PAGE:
U. WASHINGTON (US)—A new prototype system could help Web users erase their electronic trail by creating text that automatically self destructs.
Many people believe that pressing the “delete” button will make data go away, but the “reality is that many Web services archive data indefinitely, well after you’ve pressed delete,” says doctoral student and lead author Roxana Geambasu.
Simply encrypting the data can be risky in the long term, the researchers say, because it can be exposed years later, for example, by legal actions that force an individual or company to reveal the encryption key. Current trends in the computing and legal landscapes are making the problem more widespread.
The Vanish prototype washes away data using the natural turnover, called “churn,” on peer-to-peer networks. For each message that it sends, Vanish creates a secret key, which it never reveals to the user, and then encrypts the message with that key. It then divides the key into dozens of pieces and sprinkles those pieces on random computers that belong to worldwide file-sharing networks, the same ones often used to share music or movie files.
The file-sharing system constantly changes as computers join or leave the network, meaning that over time parts of the key become permanently inaccessible. Once enough key parts are lost, the original message can no longer be deciphered.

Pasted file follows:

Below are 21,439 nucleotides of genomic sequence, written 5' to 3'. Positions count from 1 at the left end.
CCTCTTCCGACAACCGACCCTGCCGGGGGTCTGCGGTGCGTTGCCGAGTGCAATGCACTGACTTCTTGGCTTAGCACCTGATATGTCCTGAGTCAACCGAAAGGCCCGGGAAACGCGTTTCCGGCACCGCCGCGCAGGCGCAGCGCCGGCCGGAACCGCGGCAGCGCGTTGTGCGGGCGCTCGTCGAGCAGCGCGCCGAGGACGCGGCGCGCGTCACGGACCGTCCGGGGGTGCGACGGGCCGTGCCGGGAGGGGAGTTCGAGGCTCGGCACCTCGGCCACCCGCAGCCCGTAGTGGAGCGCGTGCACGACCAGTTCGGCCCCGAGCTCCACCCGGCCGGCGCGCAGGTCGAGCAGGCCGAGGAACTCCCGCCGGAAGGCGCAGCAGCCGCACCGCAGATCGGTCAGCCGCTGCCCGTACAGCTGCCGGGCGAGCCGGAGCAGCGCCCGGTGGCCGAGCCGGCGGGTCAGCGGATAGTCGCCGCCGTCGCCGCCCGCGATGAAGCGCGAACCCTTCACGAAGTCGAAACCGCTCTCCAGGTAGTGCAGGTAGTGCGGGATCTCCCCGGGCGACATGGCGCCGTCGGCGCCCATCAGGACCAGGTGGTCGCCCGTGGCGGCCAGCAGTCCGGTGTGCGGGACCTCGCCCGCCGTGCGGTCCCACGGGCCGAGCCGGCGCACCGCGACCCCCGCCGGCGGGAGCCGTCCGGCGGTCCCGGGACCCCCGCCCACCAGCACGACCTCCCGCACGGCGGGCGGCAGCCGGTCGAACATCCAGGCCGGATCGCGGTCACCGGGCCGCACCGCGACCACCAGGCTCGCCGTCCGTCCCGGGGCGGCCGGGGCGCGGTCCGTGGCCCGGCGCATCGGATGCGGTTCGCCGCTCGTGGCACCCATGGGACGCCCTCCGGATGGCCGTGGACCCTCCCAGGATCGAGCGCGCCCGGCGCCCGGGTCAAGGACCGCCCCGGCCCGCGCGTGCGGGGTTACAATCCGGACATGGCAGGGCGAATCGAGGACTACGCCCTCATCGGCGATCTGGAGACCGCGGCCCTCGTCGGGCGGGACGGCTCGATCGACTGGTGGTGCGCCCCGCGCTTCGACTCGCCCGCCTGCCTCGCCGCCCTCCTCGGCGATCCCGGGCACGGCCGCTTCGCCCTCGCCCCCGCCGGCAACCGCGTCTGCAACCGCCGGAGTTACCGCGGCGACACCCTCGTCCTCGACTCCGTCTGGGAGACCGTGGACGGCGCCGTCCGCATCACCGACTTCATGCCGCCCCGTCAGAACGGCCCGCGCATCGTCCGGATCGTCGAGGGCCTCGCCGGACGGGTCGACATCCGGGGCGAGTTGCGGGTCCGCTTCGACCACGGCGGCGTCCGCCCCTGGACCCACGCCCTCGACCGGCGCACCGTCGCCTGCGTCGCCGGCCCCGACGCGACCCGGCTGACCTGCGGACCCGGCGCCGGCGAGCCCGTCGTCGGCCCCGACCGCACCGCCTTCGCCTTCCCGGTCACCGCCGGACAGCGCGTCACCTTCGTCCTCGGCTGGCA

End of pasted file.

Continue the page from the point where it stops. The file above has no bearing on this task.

In the current Vanish prototype, the network’s computers purge their memories every eight hours. Researchers liken using Vanish to writing a message in the sand at low tide—it can only be read for a few hours before the tide comes in and permanently washes it away.
To work, both the sender and the recipient must have installed the tool. The sender highlights any sensitive text entered into the browser and presses the “Vanish” button. The tool encrypts the information with a key unknown even to the sender and the text can then be read, for a limited time only, when the recipient highlights the text and presses the “Vanish” button to unscramble it.
Vanish works with any text entered into a Web browser, including Hotmail, Yahoo, and G-mail, Web chat, or the social networking sites MySpace and Facebook. The Vanish prototype now works only for text, but researchers say the same technique could work for any type of data, such as digital photos.
The research was funded by the National Science Foundation, the Alfred P. Sloan Foundation, and Intel Corp.
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